Let’s Talk

Let’s Talk

Take advantage of these free and confidential consultations.

Speaking with a “Let’s Talk” counselor can help provide insight, solutions, and information about other resources. No appointments are necessary. Appointments are first-come, first-served. Usually there is not much of a wait.

Winter Quarter 2016 Hours

Time Location Counselor

Thursdays
12:00-1:30pm

 

Mondays
1:15-2:45pm

Center for Identity & Inclusion
5710 S. Woodlawn, Amandla Lounge
3rd Floor
 

Harris School of Public Policy
1155 E. 60th, Room 130J
 

Bernasha Anderson, MEd
 


Jocelyn Gunnar, MA

Friday
3:00-4:30pm

Biological Sciences Learning Center (BSLC)
924 E. 57th Street, Room 202
 

Rachel Nitzarim, PhD

Frequently Asked Questions

Q. What is “Let’s Talk?”
Q. What happens at a visit to “Let’s Talk?”
Q. How is “Let’s Talk” different from psychotherapy at the SCS?
Q. Who should visit “Let’s Talk?”
Q. I think I have a problem that would benefit from therapy, but I don’t know anything about it. Would going to “Let’s Talk” help me figure out what to do?
Q. I am a non-student spouse of a University of Chicago student, and I am covered by the student life fee. Can I come to “Let’s Talk?”
Q. I’m currently seeing a therapist at SCS, and I would like to talk to someone sooner than my next appointment. Can I go to “Let’s Talk?”
Q. I’m currently seeing a therapist at SCS, and I’m not happy with how things are going. Can I go to “Let’s Talk” instead?

Q. What is “Let’s Talk?”

A. “Let’s Talk” is a program that provides easy access to informal and confidential consultations with counselors from the Student Counseling Service. There are three “Let’s Talk” sites (see above). There is no appointment or fee necessary. If you prefer, you do not have to give your name.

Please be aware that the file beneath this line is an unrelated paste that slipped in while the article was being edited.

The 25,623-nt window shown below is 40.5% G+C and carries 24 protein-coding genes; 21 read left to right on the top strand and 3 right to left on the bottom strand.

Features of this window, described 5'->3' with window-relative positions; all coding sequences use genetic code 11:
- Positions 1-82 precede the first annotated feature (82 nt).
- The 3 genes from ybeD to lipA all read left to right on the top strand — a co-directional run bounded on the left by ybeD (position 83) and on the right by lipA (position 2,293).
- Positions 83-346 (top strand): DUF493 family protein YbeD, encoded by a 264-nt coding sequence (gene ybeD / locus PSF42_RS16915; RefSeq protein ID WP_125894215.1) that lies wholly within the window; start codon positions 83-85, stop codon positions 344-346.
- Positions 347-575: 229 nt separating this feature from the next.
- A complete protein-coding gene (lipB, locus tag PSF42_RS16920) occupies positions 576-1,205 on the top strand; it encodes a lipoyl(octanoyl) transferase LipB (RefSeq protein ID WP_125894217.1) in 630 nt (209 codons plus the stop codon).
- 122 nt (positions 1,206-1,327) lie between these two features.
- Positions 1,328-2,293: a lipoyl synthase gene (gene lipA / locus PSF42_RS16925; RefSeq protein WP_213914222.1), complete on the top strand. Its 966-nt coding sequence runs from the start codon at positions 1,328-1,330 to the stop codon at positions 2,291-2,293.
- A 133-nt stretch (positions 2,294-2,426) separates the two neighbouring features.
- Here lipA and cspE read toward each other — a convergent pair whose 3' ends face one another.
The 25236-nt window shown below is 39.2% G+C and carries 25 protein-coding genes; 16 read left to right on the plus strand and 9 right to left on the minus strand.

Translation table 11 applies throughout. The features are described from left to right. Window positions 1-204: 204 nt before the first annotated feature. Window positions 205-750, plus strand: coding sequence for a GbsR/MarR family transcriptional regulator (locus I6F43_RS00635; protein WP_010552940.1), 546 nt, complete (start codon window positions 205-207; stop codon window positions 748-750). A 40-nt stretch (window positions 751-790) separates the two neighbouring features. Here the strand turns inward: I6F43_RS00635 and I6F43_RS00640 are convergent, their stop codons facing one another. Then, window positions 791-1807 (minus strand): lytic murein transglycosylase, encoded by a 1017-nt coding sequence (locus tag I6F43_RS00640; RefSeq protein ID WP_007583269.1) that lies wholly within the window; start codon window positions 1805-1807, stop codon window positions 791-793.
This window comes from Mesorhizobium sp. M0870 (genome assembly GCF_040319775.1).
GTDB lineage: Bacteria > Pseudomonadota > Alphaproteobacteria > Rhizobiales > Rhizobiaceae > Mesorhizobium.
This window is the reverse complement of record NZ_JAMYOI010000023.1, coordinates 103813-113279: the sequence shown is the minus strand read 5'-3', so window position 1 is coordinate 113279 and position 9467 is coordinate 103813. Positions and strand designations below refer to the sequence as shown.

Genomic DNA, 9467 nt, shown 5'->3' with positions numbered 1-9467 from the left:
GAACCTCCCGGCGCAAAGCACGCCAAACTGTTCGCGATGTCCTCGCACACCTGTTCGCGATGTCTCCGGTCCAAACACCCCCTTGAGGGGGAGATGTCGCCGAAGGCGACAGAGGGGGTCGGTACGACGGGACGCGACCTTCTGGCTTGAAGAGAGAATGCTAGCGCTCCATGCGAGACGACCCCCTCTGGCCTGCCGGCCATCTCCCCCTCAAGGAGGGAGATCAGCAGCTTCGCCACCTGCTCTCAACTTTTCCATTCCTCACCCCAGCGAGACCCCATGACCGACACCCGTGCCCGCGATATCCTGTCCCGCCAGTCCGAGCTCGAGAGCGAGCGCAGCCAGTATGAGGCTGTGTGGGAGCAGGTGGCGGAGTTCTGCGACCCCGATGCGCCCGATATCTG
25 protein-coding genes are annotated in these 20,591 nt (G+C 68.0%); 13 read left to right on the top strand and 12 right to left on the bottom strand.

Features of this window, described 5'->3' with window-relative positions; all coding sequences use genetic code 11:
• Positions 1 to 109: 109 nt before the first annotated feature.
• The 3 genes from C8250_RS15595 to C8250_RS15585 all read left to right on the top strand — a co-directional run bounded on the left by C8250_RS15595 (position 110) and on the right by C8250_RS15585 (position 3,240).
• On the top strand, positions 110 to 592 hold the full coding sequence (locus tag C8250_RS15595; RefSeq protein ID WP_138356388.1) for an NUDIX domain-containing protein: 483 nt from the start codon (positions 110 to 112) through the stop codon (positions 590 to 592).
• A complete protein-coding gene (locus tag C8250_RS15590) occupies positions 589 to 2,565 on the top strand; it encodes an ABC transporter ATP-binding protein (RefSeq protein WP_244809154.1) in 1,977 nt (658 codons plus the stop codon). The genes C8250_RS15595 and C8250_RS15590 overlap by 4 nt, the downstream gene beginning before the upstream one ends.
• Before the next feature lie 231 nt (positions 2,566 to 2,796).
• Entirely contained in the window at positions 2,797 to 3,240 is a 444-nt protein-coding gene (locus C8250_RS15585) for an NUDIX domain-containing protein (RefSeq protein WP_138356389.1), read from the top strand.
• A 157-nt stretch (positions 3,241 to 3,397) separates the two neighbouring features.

Q. What happens at a visit to “Let’s Talk?”

A. The counselor will listen closely to your concerns and provide support, perspective, and suggestions for resources.


Q. How is “Let’s Talk” different from psychotherapy at the Student Counseling Service (SCS)?

A. Therapists at SCS provide short-term therapy, which usually consists of weekly 45-50 minute appointments. “Let’s Talk” is not formal therapy: it is a drop-in service where students can have an informal consultation with a counselor from time to time.


Q. Who should visit “Let’s Talk?”

A. This service is open to all University of Chicago undergraduate and graduate students. “Let’s Talk” is the best fit for the following people:

  • students who are not sure about therapy and wonder what it’s like to talk with a therapist;
  • students who are not interested in therapy but would like the perspective of a counselor;
  • students who have a specific problem and would like someone with whom to talk it through;
  • students who have a concern about a friend and want some thoughts about what to do.

Q. I think I have a problem that would benefit from therapy, but I don’t know anything about it. Would going to “Let’s Talk” help me figure out what to do?